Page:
We visited 12 businesses across DeSoto County to see who’s complying with pandemic guidelines. What we found is that most customers and employees were following the enhanced safety protocols, but enforcement was nonexistent for patrons who refuse to follow guidelines.
DeSoto is one of 37 Mississippi counties under the enhanced safety protocols under Gov. Tate Reeves’ executive orders.
The enhanced protocols are:
All employees are required to keep at least 6 feet from other employees, or wear a face mask.
All employees must be screened at the beginning of their shift.
Employees in contact with the public must wear a face covering.
Members of the public must wear a face covering at all times in a business, except for some circumstances such as eating, or special medical conditions.
Only one business we visited was in violation of Gov. Reeves’ executive orders, High Definition Salon & Spa. No employees or customers were wearing masks when we visited, though masks were for sale at the front counter. The manager of the salon declined to be interviewed for this story.
While all businesses we visited had signs on their doors that state wearing a mask is required for entry, none were actually enforcing that rule. Business owners, managers and employees all offered the same rationale for not challenging those who violate the mask order: not wanting to cause a scene, and above all, to avoid losing business.
“They’re in my business spending money. I'm not going to give them crap because they don't want to wear a mask on their face,” said Beth Davidson, owner of House To Home, a home decor store.
Videos have appeared across social media in recent weeks of altercations between customers and business employees who have asked the customers to wear a mask or follow other social distancing guidelines in stores across the country. The people often yell and threaten these employees, and some have even become violent or damaged store property. So in DeSoto County, many of those involved in a business’s day-to-day operations believe it’s best to let those without masks do as they will.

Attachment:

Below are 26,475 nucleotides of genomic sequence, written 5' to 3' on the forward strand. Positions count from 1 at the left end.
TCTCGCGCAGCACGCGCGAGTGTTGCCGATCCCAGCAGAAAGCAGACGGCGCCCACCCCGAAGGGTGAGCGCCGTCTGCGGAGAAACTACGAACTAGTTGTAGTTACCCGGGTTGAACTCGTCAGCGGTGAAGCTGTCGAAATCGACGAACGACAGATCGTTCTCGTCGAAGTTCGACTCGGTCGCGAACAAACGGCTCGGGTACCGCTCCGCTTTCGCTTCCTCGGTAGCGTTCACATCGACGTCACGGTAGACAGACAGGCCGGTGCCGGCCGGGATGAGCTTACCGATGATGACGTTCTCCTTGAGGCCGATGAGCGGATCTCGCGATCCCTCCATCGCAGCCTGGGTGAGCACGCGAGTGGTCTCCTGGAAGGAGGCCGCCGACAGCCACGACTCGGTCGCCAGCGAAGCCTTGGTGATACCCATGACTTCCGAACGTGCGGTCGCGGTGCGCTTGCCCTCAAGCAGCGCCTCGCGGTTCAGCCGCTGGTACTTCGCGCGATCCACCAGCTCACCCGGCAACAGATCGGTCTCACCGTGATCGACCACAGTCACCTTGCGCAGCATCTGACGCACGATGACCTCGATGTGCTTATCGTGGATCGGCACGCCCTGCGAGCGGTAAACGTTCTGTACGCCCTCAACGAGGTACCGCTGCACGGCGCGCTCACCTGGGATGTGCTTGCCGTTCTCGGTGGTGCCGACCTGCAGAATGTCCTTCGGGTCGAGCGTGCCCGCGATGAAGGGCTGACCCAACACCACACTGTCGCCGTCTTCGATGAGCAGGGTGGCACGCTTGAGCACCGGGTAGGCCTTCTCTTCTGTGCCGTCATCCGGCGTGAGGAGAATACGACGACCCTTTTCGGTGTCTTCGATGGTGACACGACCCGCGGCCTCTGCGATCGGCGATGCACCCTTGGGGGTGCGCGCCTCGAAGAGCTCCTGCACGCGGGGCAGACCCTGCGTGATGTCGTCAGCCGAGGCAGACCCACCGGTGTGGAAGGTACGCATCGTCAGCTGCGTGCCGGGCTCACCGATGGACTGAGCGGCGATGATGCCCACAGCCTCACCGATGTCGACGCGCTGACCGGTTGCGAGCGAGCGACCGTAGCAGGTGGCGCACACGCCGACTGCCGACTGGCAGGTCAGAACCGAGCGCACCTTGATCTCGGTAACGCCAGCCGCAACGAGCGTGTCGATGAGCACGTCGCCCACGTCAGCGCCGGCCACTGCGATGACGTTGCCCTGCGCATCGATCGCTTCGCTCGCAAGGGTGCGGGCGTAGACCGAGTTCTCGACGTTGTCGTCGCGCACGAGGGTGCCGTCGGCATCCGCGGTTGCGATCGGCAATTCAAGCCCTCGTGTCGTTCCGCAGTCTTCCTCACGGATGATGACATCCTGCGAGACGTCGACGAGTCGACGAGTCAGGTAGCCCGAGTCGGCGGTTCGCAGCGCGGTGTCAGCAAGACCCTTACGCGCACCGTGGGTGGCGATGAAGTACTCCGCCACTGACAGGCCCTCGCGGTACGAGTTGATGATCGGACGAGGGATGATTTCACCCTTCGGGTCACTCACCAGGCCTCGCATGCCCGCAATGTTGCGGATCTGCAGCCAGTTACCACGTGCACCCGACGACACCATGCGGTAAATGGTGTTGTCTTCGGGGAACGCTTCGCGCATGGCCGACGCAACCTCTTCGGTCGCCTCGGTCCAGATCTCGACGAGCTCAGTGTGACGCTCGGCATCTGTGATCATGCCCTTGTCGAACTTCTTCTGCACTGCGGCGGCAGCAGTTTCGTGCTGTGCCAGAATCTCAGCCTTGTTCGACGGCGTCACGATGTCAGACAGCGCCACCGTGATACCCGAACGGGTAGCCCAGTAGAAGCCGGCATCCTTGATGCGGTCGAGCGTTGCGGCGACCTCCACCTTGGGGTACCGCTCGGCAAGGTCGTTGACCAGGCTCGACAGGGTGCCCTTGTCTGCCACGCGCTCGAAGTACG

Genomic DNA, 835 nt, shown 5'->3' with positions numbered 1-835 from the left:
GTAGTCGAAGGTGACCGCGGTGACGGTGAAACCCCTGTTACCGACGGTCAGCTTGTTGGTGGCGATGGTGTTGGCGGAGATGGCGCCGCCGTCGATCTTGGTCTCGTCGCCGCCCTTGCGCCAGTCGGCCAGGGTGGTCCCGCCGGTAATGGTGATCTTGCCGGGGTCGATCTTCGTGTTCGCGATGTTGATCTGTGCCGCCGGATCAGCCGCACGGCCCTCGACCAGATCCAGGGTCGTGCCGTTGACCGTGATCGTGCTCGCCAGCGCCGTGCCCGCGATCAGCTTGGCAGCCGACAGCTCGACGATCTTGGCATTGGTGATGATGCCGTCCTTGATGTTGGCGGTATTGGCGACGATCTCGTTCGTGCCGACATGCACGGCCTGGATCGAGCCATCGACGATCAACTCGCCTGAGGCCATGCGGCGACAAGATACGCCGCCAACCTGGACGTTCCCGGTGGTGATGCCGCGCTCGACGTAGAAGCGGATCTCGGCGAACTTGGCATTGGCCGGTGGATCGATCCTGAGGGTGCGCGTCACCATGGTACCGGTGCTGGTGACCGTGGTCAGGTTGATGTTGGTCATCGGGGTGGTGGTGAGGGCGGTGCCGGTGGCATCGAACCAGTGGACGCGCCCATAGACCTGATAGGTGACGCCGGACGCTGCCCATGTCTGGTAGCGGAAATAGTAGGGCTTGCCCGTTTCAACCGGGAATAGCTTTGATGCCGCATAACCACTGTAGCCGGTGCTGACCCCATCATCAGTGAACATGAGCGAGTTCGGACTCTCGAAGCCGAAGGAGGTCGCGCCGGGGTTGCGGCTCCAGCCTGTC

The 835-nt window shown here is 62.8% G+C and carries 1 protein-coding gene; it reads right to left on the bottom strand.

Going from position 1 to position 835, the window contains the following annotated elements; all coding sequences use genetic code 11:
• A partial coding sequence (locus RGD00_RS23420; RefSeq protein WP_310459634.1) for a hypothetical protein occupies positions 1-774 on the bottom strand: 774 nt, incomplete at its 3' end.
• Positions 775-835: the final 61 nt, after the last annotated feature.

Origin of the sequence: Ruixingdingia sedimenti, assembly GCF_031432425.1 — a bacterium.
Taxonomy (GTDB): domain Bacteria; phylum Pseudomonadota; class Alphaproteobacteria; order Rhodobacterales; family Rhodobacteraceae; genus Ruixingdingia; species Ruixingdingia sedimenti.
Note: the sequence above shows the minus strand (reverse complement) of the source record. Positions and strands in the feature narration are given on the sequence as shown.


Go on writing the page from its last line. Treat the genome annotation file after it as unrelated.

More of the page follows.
Gov. Reeves’ executive order also offers exceptions to the mask mandate for those who cannot wear a face covering due to a medical or behavioral condition. These terms are broad, and verifying a person’s claim they fall under these exemptions is impossible in the moment.
Davidson said her store averages 100 transactions per day, and only one or two of them come from people who refuse to wear masks. In those situations, she says her employees keep their distance and sanitize after when they’re done shopping.
Protecting her employees is Davidson’s priority, though she says she still believes in a person’s right to defy the mask orders if they prefer.
“If you are walking around without a mask on, go right ahead, but I'm going to have mine on because I don't want to die,” Davidson said. “And I truly believe that’s the only thing we can do right now to protect ourselves.”
Of the 12 businesses we visited, three had customers that weren’t wearing masks at the time, though that number of customers without masks was never higher than two at a time. High Definition was the only business where no employees were wearing masks. In one other business, there were some employees working without masks, but they were not in violation of the executive order because they were not in areas where they would interact with customers.
At Hollywood Feed, a pet food store, there was only one customer not wearing a mask. Store employee Bailey Mothershed said she’s seen way more people wearing masks than not. The store also set up a self-serve station with hand sanitizer and a tray of disposable face masks for anyone who forgets to bring their own.
At Hernando Flower Shop, they’re following a similar protocol. Angie Tacher, the shop’s owner, said that she keeps a box of masks behind the counter and politely offers one to any customer that comes in without one.
“I didn't want to be negative, you know, and that’s the most positive way I could come up with to handle that,” Tacher said.